NewsApril 1, 2016

Climate Change Worsening Colorado River Droughts

John Upton

By John Upton

Follow @johnupton

Even as the number of Americans relying on the Colorado River for household water swells to about 40 million, global warming appears to be taking a chunk out of the flows that feed their reservoirs.

Winter storms over the Rocky Mountains provide much of the water that courses down the heavily-tapped waterway, which spills through deep gorges of the Southwest and into Mexico.

Low water levels in late 2014 at Lake Powell, which is a Colorado River water reservoir built along the border of Utah and Arizona.
Credit: Jeheme/Flickr


But flows in recent decades have been lighter than would have been expected given annual rain and snowfall rates — and a new study has pinpointed rising temperatures as the likely culprit.

“For a given precipitation over the cool season, from October through April, we’re seeing less flow than we’ve seen in the past,” said James Prairie, a researcher with the U.S. Bureau of Reclamation’s Upper Colorado Regional Office. He was not involved with the new study.

RELATEDCalifornia Snowpack Returns, But Fears Held For Future
What Climate Change in the Rockies Means for its Water
Climate Change Ups Odds of a Southwest Megadrought

As greenhouse gas pollution piles up in the atmosphere, it’s trapping heat and raising global temperatures, which is beginning to parch the Colorado River watershed. Heavier impacts on drinking water supplies in the West and elsewhere are projected for the future as warming accelerates.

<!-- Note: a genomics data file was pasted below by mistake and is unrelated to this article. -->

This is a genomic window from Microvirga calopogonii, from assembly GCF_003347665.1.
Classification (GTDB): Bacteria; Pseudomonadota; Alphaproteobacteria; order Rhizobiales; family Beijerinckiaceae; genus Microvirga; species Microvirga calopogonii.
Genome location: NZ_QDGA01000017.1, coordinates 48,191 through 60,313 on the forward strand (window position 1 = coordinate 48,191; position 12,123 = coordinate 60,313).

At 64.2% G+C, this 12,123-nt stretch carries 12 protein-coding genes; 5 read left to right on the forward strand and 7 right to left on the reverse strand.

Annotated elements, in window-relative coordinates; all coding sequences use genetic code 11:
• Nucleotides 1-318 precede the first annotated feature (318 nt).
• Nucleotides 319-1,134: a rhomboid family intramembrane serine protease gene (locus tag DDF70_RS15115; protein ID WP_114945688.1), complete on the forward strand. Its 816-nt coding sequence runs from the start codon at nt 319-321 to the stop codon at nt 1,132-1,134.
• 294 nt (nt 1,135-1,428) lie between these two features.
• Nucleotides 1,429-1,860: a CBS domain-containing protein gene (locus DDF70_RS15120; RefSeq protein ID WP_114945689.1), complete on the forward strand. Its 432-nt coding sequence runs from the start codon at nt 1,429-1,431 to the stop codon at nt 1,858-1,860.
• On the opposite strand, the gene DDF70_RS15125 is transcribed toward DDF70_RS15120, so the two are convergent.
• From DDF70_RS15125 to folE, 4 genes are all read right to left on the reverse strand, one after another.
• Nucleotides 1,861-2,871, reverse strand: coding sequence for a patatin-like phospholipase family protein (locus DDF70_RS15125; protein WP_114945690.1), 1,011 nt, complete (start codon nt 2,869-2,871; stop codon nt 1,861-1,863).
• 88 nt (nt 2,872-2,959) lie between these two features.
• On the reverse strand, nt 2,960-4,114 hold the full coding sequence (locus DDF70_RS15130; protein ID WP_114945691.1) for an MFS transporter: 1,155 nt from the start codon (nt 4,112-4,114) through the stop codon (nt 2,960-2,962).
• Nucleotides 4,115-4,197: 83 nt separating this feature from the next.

The new research, published in Geophysical Research Letters by academics and a federal scientist, focused on the upper stretches of the river. It attempted to parse out the different roles of temperature, precipitation and soil moisture on the variability of yearly water flows since reliable record-keeping began in 1906.

Annual Colorado River flows have naturally swung up and down over time, but the natural trends have been bucked in recent years and decades.

“What we’re seeing now is that, consistent with more of the global observations in terms of warming, that it’s not just a fluctuation that’s within that historical back and forth,” Prairie said. “That oscillation is starting to break from that range.”

Temperatures appear to have been playing a larger role in reducing the flows of water down the Colorado River since the late 1980s, the findings from the new study suggested.

“If you look at the trend in temperature over this period, we see a warming trend,” said Connie Woodhouse, a University of Arizona professor who led the new research. “We’re finding in those years temperatures explaining a lot more of the variability.”

Warmer temperatures cause more snow to fall instead as rain, and they cause snowpacks to melt earlier. Both of those effects lengthen growing seasons of riverside vegetation, which allows it to suck up more water as it grows. Higher temperatures also increase evaporation.